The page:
Also called the Victory Fort of Rajasthan, the Jaigarh Fort of Rajasthan stands in the midst of thorn-scrub hills of Rajasthan that impart a sterner look to the already forbidding Fort. At a distance of 15kms from Jaipur, the capital city of Indian state of Rajasthan stands the imposing Jaigarh Fort of Rajasthan. As one approaches the fort from the steep road that leads to the main gate, the Dungar Darwaza, one cannot help but remark at the amazing view it offers of the city below. The Jaigarh fort of Rajasthan was built between the 15th to the 18th century to bolster up the defense of Amer, so one should not be amazed to find that the fort unlike most palaces and forts of Jaipur of Rajasthan is quite plain and simple. It has moats and all the features you would expect of a full-fledged citadel.
Of the Jaipur's three forts, Jaigarh of Rajasthan is perhaps the most motivating. It does not have those delicate structures or palaces like that of Amber of Rajasthan but if you want a quick look at a hard-core fortress, this is it. Jaigarh means `Victory Fort' and was built between the 15th and the 18th century, and stands 15 km from Jaipur of Rajasthan, amidst rock-strewn, thorn-scrub covered hills, its forbidding stone ramparts are visible from the Jaipur town of Rajasthan. The Fort of Rajasthan discloses the mastery over architecture of the former age. Jaigarh or the 'Fort of Victory' is perched on Chilh ka Tola (Hill of Eagles), 400 feet above the Amber Fort of Rajasthan. The walls of the fort are spread over three kilometers. Also, there is a huge moat surrounding the fort. Once you enter through the massive south facing Doongar Darwaza, you'll instantly get a tangible feel of Rajput romanticism. If you're lucky, Thakur Pratap Singh, a handsome Rajput of Rajasthan with a fine moustache will be around to tell you stories of Jaigarh's illustrious past. The other entrance to the fort of Rajasthan is through the Awani Darwaza in the east.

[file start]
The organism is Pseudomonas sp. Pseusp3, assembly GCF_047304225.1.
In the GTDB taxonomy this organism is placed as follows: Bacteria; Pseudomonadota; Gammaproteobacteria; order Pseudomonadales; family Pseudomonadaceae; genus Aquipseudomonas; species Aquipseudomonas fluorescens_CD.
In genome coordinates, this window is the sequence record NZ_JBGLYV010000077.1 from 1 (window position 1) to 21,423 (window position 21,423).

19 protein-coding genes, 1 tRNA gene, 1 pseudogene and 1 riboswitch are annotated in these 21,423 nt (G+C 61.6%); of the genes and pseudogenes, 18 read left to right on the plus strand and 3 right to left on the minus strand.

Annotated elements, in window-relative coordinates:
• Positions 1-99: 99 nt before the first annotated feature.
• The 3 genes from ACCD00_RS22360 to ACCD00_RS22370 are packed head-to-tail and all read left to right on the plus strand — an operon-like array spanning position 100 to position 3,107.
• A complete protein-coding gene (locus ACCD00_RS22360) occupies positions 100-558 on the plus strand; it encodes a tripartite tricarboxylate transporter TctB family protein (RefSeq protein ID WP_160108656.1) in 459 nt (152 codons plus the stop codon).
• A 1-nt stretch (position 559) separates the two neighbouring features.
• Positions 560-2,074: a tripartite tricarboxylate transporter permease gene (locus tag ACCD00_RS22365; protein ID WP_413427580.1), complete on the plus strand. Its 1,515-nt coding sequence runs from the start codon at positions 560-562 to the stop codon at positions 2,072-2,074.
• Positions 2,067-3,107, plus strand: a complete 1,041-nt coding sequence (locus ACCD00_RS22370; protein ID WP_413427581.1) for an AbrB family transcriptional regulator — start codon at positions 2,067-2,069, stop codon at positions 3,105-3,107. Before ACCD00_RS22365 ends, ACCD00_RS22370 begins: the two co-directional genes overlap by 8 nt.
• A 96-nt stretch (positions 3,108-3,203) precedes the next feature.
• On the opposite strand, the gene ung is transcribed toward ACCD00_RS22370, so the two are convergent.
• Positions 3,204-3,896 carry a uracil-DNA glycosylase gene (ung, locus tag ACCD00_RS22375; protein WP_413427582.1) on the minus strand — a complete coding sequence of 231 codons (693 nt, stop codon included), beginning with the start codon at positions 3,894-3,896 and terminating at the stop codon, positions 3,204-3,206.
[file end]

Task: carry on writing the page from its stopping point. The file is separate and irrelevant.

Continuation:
Wander around a bit- you can walk the ramparts and peer down the loopholes for guns and boiling oil, or check out the wide water channels. These were part of a very efficient system for rainwater harvesting, bringing in water from across the hills and into Jaigarh's 3 underground tanks. The manner in which they drew in blasts of air from the desert is most intriguing. A 5km long canal can be seen entering the fort complex of Rajasthan to bring in water from the high hills and store in the fort for the armymen.
Of Jaipur's three forts, Jaigarh of Rajasthan is perhaps the most interesting. Not if all you want to see are pretty palaces (for that Amer's perfect) of Rajasthan; but if you want a peek at a hard-core fortress of Rajasthan, this is it.
Jaigarh of Rajasthan, once responsible for the security of both Jaipur of Rajasthan and Amer of Rajasthan, is a huge moated fort and contains all the accoutrements of a full-fledged citadel. 1½ or 2 hours are usually enough to explore it - don't bother taking a guide; there isn't much use for one, and sections like the armoury and the museum have adequate signs. Above all, the Fort of Rajasthan offers a wonderful view of the city below. Jaigarh Fort of Rajasthan is a perfect destination for a traveler, interested in the majestic past of India. The Jaigarh Fort of Rajasthan is definitely worth a visit.